Welcome to the Paws for Progress October update!
We’ll soon have a full seasonal update for you, but in the meantime we would like to fill you in with our latest news…
Paws at HM YOI Polmont
We have now begun our 3rd cycle of the course this year, which means that our human and canine students will soon be making one another’s acquaintance, building unique partnerships and developing valuable skills. We look forward to keeping you updated on how they’re all getting on. Here are a few sneak peeks of some of the dogs who will be taking part….
Paws in the community
Our new community services for children and young people have really taken off over the last few months. Check out our new webpage here to find out more.
Fundraising / how you can get involved
We’ve been very fortunate to have lots of supporters getting in touch asking how they can get involved and help Paws for Progress. As a response to this we have now put together a new webpage detailing several different ways in which you can get involved and support us further. Please click here to view the page.
We’d particularly like to draw your attention to our current fundraising campaign through Local Giving, where you can now make donations online to support Paws for Progress, helping to improve the lives of people and animals in need. Any help donating or spreading the word about this campaign would be hugely appreciated. We’re raising money to contribute to the costs of having rescue dogs on our Polmont course, so any proceeds will be well spent.
Paws K9 Supporters
A huge thank you to everyone who has sent in photographs of their lovely dogs wearing Paws bandanas, we love receiving them! We hope you enjoy meeting some of our Paws K9 supporters in the slideshow below, and please be sure to keep the photos coming 🙂
That’s all for now folks, thank you as always for being wonderful supporters and we look forward to giving you a more in-depth update soon!
Wow! What an amazing experience. We have been completely blown away by the positive response to our event ‘The Value of Human Animal Interactions’ which took place last weekend. Thank you to absolutely EVERYONE involved, from our fantastic speakers who provided a valuable insight into the work going on in this field across the country, our wonderful guests who we were delighted to have the opportunity to connect with, our generous sponsors Blair Drummond Safari Park, our supporters KONG and last but not least the team of Paws staff and volunteers who have worked hard over the last few months preparing for the event. We are thrilled to learn that everyone enjoyed the event as much as we did, and that you all found it a valuable and inspiring experience.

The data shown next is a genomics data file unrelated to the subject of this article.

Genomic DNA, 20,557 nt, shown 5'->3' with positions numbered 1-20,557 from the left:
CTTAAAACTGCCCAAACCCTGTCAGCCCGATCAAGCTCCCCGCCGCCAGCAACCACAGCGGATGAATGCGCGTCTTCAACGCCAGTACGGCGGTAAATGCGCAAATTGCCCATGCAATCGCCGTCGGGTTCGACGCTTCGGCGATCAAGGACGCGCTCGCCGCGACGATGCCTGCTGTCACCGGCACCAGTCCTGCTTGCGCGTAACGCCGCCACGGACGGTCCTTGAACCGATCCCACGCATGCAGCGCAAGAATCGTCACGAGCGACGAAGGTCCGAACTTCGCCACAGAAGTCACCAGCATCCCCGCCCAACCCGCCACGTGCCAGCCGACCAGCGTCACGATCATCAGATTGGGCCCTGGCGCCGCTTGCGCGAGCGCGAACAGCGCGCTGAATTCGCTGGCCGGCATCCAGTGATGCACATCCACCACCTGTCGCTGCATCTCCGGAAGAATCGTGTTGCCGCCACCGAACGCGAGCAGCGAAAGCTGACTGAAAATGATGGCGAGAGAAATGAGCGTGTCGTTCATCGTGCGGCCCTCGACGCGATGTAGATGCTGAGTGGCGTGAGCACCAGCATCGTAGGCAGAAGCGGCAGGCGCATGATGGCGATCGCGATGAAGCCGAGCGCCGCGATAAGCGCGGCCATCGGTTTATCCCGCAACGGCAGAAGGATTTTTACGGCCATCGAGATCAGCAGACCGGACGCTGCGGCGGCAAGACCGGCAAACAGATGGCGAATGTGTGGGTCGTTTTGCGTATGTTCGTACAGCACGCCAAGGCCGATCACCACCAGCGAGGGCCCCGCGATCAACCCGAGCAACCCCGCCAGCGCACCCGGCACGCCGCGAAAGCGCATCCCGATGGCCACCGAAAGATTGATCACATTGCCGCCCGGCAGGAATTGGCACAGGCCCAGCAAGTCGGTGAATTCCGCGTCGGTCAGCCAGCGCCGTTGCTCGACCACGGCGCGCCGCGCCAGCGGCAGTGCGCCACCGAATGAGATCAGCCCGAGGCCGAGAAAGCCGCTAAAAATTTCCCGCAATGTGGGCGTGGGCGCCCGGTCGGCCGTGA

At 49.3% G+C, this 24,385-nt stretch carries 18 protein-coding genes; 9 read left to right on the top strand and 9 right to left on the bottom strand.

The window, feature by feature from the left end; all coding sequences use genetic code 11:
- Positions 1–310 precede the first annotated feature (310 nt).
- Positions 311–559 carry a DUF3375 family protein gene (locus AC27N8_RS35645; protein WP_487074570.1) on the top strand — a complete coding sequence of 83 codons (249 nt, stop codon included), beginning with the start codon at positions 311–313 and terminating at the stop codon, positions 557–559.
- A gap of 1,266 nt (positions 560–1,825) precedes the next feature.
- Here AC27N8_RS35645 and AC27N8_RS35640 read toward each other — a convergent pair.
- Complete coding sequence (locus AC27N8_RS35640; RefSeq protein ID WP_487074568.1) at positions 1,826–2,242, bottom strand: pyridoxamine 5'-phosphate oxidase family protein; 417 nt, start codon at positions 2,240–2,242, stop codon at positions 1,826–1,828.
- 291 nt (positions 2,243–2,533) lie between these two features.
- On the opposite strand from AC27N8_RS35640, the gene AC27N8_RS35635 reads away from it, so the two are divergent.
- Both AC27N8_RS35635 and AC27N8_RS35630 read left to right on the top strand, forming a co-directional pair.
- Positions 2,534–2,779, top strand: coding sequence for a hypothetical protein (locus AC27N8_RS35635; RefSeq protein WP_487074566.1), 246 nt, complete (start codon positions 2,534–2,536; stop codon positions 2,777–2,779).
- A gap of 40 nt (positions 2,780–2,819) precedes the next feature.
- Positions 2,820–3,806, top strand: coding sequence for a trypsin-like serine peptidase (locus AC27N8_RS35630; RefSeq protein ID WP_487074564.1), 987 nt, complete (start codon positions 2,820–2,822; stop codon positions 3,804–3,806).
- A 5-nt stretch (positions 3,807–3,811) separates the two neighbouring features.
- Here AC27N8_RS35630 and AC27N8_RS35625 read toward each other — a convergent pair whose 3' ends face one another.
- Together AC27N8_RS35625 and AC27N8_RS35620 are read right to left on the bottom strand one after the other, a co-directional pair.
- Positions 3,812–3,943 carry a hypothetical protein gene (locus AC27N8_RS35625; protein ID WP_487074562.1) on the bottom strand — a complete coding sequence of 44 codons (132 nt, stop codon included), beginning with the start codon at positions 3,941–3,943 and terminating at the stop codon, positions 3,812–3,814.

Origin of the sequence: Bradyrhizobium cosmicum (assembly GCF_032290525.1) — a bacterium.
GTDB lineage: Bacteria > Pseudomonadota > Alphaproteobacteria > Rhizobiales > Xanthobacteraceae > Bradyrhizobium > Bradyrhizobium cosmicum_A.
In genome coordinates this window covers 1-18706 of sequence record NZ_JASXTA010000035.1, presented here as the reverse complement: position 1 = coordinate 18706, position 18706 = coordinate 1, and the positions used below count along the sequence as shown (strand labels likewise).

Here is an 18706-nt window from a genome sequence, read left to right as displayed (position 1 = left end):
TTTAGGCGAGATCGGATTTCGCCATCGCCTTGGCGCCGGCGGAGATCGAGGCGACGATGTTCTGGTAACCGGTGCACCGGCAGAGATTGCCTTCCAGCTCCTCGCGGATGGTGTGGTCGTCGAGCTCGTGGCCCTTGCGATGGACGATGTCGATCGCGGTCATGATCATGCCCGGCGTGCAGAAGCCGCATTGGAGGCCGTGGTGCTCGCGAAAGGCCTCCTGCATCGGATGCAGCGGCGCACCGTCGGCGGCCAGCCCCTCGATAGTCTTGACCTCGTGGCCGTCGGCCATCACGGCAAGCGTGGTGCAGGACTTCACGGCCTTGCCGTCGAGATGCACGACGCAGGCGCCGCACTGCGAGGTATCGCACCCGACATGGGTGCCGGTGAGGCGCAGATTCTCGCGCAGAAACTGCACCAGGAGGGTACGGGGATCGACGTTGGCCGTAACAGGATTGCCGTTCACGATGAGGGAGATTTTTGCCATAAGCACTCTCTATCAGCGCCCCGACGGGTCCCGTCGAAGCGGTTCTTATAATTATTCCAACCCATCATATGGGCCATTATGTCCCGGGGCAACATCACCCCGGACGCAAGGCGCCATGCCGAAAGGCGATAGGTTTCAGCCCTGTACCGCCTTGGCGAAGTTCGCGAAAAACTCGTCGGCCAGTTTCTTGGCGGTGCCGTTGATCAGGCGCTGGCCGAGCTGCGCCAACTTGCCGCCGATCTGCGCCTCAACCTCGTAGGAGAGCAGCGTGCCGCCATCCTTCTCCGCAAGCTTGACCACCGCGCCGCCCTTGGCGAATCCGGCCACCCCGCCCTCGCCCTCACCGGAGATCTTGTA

The energy, passion and enthusiasm from everyone involved was absolutely phenomenal. We really are delighted to have had the opportunity to bring together so many fantastic people from all over the country. From speaking to our guests, it is clear that there is a great desire for more opportunities to network and collaborate with others working in the field of Human Animal Interactions. There are several excellent organisations working to provide such opportunities to connect, such as People & Animals whose next meeting is in October 2015. Given the hugely positive reaction to our Paws for Progress event, we hope that Value HAI was the first of many events we will have the pleasure of hosting.
We really appreciate the amazing feedback we have had from our guests, as this is key to helping us shape our future events. See the bottom of this post for a snapshot of the feedback so far! If you attended the event and didn’t have the opportunity to give us some feedback, we would greatly appreciate it if you could follow the link here and download our event feedback form which can then be emailed to us at firstname.lastname@example.org.
We’d like to take the opportunity to give you an overview of the event and the excellent speakers who attended to share their knowledge, experience and details regarding the organisations they are involved in. Click on the links to find out more about each organisation.
“This was genuinely the best conference I have ever attended, so inspiring and right in line with my interests and aspirations.”
The Value of Human Animal Interactions: Event Summary
We were very pleased that many delegates provided displays and stands to share the work of the organisations they were representing. Throughout the two days there were many opportunities to network among the stands, providing a fantastic opportunity for guests to connect and find out more about other organisations. Each day, the morning talks were opened by a warm welcome from Richard Tuckley, Chair of the Board of Directors at Paws for Progress CIC.
Friday 18th September, 2015.